Traci Gardner

Word Clouds as Revision Tools

Blog Post created by Traci Gardner Expert on Apr 10, 2015

Word clouds highlight the most frequently used words in a text, using larger font sizes for the words used most often and smaller sizes for those used less often. The word cloud below, created with Wordle, highlights the most frequently used words in Shakespeare’s Sonnet 18:

These word clouds can become analytical tools as students look at the words used most frequently and notice which ones stand out.

In my technical writing class, I had students create word clouds using the text from their job application materials (like the example below), and then asked them to think about whether the words that stand out lead to the impression they want to make.

Students noticed some obvious repetition, like the university’s name and cities where they had lived and worked. They also identified words that they repeated too frequently. In the image above, for example, the word enjoy was larger so the student checked her job application materials to decide if she should revise for more variety. The analysis can also help students recognize use of buzzwords or jargon.

 

Want to try word clouds as revision tools in your classes? Here are the instructions that I gave students. Just adjust them for your students.

 

  1. Go to the Wordle site and read a bit about how the tool works. Wordle is a free, Java-based tool that can make a word cloud out of any text that is pasted into a form or by using the text on a webpage. It includes some choices for formatting, so that you can change the color and layout of the words. You can also omit commonly used words. The final cloud can be printed or saved.
  2. Click the Create link, and you’ll end up at a form where you can analyze some text.
  3. Go to your job application materials and copy the text. You might copy your résumé and cover letter or the information from your LinkedIn profile, for instance. Ideally, do not copy your name, address, or other contact information to protect your privacy.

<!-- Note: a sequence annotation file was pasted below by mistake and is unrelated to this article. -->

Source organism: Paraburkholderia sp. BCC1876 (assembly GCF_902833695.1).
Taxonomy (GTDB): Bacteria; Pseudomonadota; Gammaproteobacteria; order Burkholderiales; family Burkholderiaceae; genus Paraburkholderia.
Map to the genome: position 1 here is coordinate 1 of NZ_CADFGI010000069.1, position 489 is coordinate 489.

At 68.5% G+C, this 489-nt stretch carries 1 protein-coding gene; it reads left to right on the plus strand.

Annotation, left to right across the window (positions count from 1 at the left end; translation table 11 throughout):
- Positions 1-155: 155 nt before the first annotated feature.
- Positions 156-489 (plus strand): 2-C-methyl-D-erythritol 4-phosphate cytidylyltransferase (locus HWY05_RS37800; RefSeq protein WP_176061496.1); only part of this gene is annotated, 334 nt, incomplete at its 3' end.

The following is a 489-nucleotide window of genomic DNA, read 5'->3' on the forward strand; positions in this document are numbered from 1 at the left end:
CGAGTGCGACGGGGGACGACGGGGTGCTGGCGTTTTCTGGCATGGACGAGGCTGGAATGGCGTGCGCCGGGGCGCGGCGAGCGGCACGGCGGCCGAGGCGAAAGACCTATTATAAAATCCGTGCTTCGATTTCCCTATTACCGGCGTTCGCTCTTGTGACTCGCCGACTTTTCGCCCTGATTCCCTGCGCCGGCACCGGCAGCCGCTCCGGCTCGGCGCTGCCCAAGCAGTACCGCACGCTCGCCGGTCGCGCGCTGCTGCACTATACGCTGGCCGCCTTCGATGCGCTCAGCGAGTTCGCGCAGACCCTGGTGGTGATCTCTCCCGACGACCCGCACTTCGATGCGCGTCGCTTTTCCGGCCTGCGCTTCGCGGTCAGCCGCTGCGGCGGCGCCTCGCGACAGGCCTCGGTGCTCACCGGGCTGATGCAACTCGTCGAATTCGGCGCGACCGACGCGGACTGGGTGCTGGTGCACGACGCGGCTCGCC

4. Paste what you’ve copied into the form on the Wordle site.
  5. Click the Go button, and the site will present you with a Wordle word cloud, using a random format.
  6. Use the commands under the Layout menu to create a design you like. In particular you might want to change the maximum number of words and whether they words show up as horizontal, vertical, or both.
  7. Use the Color menu to modify the color palette if you’d like.
  8. Get a copy of your Wordle word cloud that you can share by using one of these methods:
    1. Take a screenshot and crop it to just the word cloud.
    2. Print a PDF of the word cloud.
    3. Save to the Public Gallery and grab the URL to your word cloud. If you included your name in the word cloud, this probably isn’t the best choice.
  9. Look over the word cloud and evaluate what you have found: Which words are the largest? Are they the words that you want a recruiter to notice? Does the word cloud inspire you to make any changes?

 

I had students post their word clouds and observations in the online discussion forum for our class. Once they posted their own word clouds, they reviewed the clouds of their classmates and let them know what stood out in the clouds.

 

Overall, it was a simple and successful way for students to see their drafts from a different perspective. Do you have a revision strategy that helps students see their drafts from a new point of view? I’d love to hear from you. Just leave me a comment below, or drop by my page on Facebook or Google+.

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